To afford these investments and reduce the deficit, the Inflation Reduction Act requires the wealthiest people and corporations to pay their fair share of taxes, without raising taxes on anyone making less than $400,000 each year. In fact, the non-partisan Joint Committee on Taxation reported that, in addition to not increasing taxes on any family making $400,000 or less, taxes on those families would actually be reduced by the IRA.

This would correct the longstanding injustice of hardworking American families paying their taxes on time while wealthy millionaires and billionaires avoid paying the taxes they owe to the federal government.

By creating a more equitable tax system, this bill will ease the pressure of inflation and allow more Americans to participate productively in the economy. Americans overwhelmingly agree that corporations have paid too little for too long. Only in Washington would Republicans fight against cutting costs for low- and middle- income workers and their families in defense of wealthy corporations.

To fairly and appropriately raise revenues, the bill includes major reforms, each of which are sound tax policies.

The Inflation Reduction Act imposes a corporate alternative minimum tax on corporations that earn more than $1 billion in annual profit, but do not pay at least a 15 percent tax rate. This would apply to about 150 corporations that average nearly $9 billion in profit, but which paid effective tax rates of just 1.1 percent. The minimum tax will make sure they pay their fair share, and will raise approximately $222 billion.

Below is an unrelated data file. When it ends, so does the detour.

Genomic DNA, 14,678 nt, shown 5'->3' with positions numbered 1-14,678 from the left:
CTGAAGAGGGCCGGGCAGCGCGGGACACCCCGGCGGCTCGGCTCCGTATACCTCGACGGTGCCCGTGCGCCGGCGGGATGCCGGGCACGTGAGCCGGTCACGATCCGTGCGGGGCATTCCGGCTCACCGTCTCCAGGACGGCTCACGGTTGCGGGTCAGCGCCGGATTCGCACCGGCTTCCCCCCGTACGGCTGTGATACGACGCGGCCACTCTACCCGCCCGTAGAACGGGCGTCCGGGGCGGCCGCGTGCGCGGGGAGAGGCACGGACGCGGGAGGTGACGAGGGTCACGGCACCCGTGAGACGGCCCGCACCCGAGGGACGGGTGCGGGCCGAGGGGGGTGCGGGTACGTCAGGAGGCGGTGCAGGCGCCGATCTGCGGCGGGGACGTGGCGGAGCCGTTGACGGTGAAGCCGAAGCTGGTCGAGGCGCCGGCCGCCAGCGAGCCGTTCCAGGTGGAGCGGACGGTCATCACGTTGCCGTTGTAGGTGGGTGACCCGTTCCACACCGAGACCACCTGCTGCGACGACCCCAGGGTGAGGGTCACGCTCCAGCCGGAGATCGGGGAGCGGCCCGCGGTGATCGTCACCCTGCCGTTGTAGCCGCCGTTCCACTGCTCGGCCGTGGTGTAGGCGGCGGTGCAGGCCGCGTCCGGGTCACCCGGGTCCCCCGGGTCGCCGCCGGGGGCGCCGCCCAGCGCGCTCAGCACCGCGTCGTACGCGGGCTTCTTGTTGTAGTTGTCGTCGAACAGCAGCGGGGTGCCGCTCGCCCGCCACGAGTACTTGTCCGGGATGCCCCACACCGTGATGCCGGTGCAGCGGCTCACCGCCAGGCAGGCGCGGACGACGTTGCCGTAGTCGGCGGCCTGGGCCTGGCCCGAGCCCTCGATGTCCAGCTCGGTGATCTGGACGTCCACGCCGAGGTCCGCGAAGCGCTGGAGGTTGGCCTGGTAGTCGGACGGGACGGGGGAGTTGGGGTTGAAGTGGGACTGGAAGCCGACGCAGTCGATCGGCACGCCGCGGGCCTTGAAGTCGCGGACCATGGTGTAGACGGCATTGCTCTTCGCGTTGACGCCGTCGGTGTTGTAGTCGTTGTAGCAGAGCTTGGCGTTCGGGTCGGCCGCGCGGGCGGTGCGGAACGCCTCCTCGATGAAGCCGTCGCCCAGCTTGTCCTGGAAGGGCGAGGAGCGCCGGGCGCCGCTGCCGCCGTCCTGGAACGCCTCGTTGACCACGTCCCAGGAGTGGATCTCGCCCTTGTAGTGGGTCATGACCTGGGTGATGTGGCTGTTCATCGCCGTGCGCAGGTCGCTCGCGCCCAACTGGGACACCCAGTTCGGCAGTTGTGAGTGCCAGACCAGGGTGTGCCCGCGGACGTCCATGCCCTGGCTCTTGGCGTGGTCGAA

The bill will levy a 1 percent fee on stock buybacks by publicly- traded corporations to level the playing field. This reform to the tax code, which raises $74 billion, would put an end to favoring buybacks for rich shareholders and executives over investments in workers and innovation.

The legislation will help prevent the wealthiest Americans from sheltering their nonbusiness income and avoiding taxes. By extending the limitation on excess business losses for two years, the bill would raise an additional $52 billion.

This bill also gives the IRS resources to rebuild its antiquated systems to make the wealthy pay their taxes. By investing $80 billion over ten years for tax enforcement and compliance, the Congressional Budget Office estimates the IRS will collect $203 billion. Nearly 75 percent of Americans believe the IRS should conduct more tax audits of large corporations and millionaires. Recently, the IRS Commissioner emphasized that families making under $400,000 per year will not see increased audits.

I was upset that the Senate did not close the carried interest loophole, which lets investment fund managers pay lower taxes on their earnings than wage earners pay. Billionaires scored a win worth billions as others struggle to make ends meet. Yet, I am pleased that the bill levels the playing field with other taxes.

The Inflation Reduction Act is excellent legislation that will be a great leap forward for the American people, including for my constituents in the 18th Congressional District of Texas.